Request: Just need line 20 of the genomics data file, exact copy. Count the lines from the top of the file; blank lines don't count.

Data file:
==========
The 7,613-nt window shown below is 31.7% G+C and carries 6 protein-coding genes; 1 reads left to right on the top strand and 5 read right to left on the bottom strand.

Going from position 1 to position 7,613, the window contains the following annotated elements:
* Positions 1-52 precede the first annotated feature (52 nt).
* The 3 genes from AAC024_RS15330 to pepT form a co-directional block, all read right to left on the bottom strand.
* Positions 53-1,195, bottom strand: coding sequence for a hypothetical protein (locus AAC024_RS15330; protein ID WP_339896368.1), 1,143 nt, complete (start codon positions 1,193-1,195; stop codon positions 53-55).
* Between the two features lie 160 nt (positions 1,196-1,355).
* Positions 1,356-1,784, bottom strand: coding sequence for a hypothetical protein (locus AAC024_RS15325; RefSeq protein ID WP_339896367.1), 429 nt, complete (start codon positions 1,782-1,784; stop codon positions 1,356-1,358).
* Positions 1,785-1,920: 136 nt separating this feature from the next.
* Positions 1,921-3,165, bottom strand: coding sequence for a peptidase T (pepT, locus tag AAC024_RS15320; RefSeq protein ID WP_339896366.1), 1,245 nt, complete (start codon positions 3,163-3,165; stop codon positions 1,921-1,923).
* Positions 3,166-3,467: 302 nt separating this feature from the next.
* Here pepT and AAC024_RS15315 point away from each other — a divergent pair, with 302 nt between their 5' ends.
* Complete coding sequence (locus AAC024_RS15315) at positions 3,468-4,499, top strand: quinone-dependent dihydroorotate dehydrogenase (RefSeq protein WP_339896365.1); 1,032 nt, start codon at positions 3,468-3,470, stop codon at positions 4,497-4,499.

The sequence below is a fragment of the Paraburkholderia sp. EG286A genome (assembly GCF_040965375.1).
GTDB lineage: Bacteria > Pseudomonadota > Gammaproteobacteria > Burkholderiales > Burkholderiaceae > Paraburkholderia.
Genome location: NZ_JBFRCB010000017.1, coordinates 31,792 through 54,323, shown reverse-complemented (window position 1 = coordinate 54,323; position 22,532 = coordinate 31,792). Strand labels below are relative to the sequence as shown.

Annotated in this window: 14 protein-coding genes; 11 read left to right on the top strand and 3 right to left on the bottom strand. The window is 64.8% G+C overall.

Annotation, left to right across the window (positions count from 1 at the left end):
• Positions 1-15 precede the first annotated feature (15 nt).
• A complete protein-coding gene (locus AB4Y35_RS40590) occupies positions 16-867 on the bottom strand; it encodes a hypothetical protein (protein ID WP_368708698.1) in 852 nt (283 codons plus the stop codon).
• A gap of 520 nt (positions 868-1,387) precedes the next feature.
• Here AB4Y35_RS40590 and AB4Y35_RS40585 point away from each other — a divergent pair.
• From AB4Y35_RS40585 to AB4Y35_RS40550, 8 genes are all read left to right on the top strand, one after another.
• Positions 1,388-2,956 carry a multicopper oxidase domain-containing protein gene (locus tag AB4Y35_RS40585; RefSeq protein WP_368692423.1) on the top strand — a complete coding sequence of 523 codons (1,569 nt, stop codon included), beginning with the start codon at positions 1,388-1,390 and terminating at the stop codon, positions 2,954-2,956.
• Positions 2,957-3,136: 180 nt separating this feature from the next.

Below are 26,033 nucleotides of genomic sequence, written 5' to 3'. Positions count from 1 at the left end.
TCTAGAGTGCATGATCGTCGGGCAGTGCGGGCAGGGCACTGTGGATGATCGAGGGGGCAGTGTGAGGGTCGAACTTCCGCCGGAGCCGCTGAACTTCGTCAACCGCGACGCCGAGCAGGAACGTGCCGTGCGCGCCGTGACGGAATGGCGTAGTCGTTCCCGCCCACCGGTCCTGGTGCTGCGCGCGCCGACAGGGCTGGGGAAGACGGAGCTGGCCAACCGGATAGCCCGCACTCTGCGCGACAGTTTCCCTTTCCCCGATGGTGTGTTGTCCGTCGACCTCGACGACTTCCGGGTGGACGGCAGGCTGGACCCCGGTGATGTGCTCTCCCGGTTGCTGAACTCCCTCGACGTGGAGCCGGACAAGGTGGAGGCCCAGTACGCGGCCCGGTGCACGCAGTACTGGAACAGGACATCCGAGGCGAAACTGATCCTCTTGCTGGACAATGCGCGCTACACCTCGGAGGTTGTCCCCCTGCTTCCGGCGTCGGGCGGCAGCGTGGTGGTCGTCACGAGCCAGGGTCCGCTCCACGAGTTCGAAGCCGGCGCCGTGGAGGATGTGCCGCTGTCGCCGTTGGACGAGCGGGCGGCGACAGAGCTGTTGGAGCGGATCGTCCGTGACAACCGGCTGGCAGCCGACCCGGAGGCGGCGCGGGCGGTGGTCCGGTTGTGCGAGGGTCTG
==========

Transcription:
• A gap of 520 nt (positions 868-1,387) precedes the next feature.